Advancing a Free Society

Two Eloquent Voices for Freedom

Monday, December 19, 2011

Like many others, I was greatly saddened this week by the passing of two eloquent voices for freedom -- Christopher Hitchens and Vaclav Havel -- within the span of just a few days. Each will be sorely missed.

I suspect that Mr. Hitchens would have been embarrassed by comparisons with Mr. Havel, especially in light of the latter man’s sufferings and achievements in bringing about the fall of a totalitarian government. But the two had abundant qualities in common.

Both had exceptional gifts for language, writing with a precision generally unseen among their contemporaries. Both shared a finely tuned moral sense. Both were unimpressed with political orthodoxy, willing to critique the shortcomings of ideological allies as well as adversaries. Both were intensely self-critical in the best sense, subjecting their own views to constant reassessment. Both believed deeply in the virtue and potential of human freedom. Both were unbowed by the posturing of tyrants. Both were scornful of appeasement. And both left a trail of utterances that managed to stimulate even amid our age’s surfeit of unnecessary words.

In remembrance of these two men, I offer a brief quotation of each that has left a lasting impression on me.

Hitchens’s autobiography “Hitch-22,” is to a great extent the story of his gradual evolution from an indoctrinated British Trotskyist into a patriotic American. Within the longer book, the chapter “Changing Places” tells the tale in microcosm. It begins with the terrorist attacks of 9/11, and ends with Hitchens somberly taking the oath of American citizenship.

Nearly from the first moment, Hitchens realized that America was under attack from the very forces his ideological compatriots had long sworn to oppose – the forces of theocracy and intolerance --and by enthusiastic murderers of the innocent to boot. He wrote:

I did not intend to be told, I said, that the people of the United States – who included all those toiling in the Pentagon as well as all those, citizens and non-citizens, who had been immolated in Manhattan – had in any sense deserved this or brought it upon themselves. I also tried to give a name to the mirthless, medieval, death-obsessed barbarism that had so brazenly unmasked itself. It was, I said, ‘Fascism with an Islamic Face.’

Hitchens also starkly reminded his companions on the Left that their rightful place was with the earnest, diverse, working-class men and women who were defending their society and their families against the terrorists:

I talked to my graduate class at the New School for Social Research – itself partly founded as a haven for refugees from fascism – where a few of our downtown dorms had been converted into shelters. The parents of some students had urged them to desert the stricken city and head home. I told them that they’d never forgive themselves if they left New York now. I saw the improvised photo notices of the ‘missing’ and the ‘disappeared’ taped to walls and shop windows downtown, using every language from Spanish to Armenian, and heard again the echo from the victims of the death squads. I saw the awakening of a new respect for the almost-eclipsed figure of the American proletarian, who was busting his sinews in the rubble and carnage of downtown while the more refined elements wrung their hands. What an opportunity for the Left to miss. . .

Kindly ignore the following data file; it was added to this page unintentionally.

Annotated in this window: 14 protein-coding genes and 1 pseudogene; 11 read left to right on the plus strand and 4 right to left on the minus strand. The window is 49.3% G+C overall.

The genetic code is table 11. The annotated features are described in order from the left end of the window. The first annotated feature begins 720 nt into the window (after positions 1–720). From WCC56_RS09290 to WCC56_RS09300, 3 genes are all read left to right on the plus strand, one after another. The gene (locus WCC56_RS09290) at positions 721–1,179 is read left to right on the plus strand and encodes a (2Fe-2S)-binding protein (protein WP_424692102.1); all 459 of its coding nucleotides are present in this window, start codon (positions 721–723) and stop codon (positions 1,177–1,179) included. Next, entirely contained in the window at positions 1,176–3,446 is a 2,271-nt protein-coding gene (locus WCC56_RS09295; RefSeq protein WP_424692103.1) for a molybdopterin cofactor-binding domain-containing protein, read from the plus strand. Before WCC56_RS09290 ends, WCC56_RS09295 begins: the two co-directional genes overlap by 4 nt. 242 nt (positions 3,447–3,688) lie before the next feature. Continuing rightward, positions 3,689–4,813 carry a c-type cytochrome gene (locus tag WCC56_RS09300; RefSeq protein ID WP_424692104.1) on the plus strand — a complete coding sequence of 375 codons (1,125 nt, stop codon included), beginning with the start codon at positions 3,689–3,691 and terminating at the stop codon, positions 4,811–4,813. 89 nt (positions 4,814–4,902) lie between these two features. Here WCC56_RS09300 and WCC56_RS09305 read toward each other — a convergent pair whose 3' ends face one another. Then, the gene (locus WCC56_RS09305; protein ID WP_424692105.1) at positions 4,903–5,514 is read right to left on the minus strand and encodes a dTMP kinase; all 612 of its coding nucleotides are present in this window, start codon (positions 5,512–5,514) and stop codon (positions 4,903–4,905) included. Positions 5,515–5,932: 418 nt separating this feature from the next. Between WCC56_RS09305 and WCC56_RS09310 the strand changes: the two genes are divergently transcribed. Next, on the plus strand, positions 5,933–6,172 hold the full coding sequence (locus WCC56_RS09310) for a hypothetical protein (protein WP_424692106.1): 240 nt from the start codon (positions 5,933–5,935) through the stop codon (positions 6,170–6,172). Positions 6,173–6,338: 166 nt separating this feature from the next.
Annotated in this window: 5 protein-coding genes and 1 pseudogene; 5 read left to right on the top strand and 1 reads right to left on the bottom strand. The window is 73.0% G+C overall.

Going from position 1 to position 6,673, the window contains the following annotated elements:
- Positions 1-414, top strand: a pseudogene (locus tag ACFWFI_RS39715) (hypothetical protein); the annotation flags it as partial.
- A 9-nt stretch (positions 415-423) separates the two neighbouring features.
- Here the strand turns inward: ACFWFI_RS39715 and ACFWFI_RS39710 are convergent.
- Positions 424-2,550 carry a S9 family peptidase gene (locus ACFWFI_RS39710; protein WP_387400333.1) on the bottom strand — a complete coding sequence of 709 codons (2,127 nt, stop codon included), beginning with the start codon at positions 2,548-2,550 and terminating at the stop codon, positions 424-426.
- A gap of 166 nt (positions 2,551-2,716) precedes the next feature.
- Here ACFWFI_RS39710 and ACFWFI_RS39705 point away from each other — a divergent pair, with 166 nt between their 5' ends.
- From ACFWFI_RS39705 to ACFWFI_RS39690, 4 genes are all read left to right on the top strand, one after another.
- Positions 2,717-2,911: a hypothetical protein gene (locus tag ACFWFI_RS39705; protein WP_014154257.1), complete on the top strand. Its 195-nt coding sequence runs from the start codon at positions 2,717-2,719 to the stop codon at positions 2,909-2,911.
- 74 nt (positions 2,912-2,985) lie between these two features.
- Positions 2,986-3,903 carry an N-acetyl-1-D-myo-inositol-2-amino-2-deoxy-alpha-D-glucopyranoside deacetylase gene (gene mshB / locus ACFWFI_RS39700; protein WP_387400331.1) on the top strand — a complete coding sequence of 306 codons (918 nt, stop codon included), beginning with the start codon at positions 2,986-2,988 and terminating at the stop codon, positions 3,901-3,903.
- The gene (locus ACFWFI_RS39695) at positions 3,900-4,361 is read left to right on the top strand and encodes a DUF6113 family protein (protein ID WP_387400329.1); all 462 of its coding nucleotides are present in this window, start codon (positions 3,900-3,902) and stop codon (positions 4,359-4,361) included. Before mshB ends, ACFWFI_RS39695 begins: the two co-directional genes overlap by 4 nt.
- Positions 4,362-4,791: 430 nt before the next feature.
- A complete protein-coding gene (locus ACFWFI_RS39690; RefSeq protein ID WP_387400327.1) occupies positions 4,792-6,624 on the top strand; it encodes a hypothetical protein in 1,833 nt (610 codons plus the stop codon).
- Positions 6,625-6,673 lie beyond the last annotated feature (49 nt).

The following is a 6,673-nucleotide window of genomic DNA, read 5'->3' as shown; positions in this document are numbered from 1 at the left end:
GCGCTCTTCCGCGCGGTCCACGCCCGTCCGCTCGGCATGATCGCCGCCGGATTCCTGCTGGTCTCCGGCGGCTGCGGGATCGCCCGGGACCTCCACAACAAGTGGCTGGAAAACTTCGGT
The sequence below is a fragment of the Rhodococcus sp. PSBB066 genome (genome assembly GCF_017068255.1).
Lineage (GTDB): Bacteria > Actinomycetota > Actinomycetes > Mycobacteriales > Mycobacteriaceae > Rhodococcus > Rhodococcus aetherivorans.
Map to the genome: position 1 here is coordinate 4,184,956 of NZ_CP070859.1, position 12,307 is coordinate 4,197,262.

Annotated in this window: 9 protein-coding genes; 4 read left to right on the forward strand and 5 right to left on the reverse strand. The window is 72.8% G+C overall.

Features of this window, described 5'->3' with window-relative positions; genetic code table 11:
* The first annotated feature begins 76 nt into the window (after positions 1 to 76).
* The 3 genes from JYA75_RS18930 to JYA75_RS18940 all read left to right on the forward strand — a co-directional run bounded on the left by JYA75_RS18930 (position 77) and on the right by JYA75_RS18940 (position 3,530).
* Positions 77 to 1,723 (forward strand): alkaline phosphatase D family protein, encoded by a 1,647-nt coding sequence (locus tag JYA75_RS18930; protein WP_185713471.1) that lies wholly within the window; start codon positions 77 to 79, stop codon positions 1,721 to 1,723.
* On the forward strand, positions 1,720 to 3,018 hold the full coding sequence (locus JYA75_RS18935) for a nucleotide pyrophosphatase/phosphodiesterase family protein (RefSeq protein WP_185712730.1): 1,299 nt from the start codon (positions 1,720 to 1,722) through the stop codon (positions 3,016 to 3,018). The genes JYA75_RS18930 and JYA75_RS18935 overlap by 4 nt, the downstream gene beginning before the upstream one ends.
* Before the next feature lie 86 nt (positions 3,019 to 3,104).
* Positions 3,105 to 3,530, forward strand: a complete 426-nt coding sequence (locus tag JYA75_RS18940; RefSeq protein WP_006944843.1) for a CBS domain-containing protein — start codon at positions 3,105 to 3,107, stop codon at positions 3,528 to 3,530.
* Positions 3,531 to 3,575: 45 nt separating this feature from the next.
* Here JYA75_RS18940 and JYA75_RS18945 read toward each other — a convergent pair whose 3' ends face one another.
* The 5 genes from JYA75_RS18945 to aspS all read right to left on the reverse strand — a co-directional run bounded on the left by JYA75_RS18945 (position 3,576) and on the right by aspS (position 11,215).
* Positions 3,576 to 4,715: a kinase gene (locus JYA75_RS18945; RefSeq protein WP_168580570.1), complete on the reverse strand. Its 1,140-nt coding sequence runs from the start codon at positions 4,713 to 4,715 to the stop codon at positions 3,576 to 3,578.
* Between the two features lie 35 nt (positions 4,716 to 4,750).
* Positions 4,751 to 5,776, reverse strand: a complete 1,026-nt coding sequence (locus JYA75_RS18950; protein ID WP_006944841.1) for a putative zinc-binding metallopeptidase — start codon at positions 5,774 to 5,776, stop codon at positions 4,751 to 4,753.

Hitchens went on to record his disappointment that his views were not more widely shared among his colleagues. Like Mr. Hitchens, Mr. Havel was always asking his compatriots to do better, for themselves, for their dependents, and for those who would follow.

Perhaps my favorite speech of Havel’s was given upon the visit of the German President Richard von Weiszacker. After the German President had duly noted the horrors committed by previous Germans upon the Czech people, Havel had this to say:

Six years of Nazi rule was enough, for example, for us to have allowed ourselves to be infected with the germ of evil.  We informed on one another, both during and after the war; we accepted -- in just, as well as exaggerated, indignation -- the principle of collective guilt.  Instead of giving all those who betrayed this state a proper trial, we drove them out of the country and punished them with the kind of retribution that went beyond the rule of law.  This was not punishment.  It was revenge. Moreover, we did not expel these people on the basis of demonstrable individual guilt, but simply because they belonged to a certain nation.  And thus, on the assumption that we were clearing the way for historical justice, we hurt many innocent people, most of all women and children. And, as is usually the case in history, we hurt ourselves even more; we settled accounts with totalitarianism in a way that allowed the spirit of totalitarianism to penetrate our own activities and thus our own souls. Shortly afterward, it returned to us cruelly in the form of our inability to resist a new totalitarianism imported from elsewhere.

Havel’s warning against the insidious principle of “collective guilt” (and, for that matter, “historical justice”) is one of which people never seem to cease needing reminding. Only an individual can be guilty of something; one does not become guilty of any criminal offense merely by being a German, or Jewish, or bourgeois, or a Democrat, or a descendant of slave-owners, or by being among the so-called “1%.” The notion of collective guilt is one to which the human mind seems endlessly susceptible, and which too readily rationalizes the next round of transgressions. We need the Havels among us to remind us of what a foolish and dangerous notion it is.

May both Hitchens and Havel rest in peace, and may we have many more like them.

(photo credit: Vaclav Havel)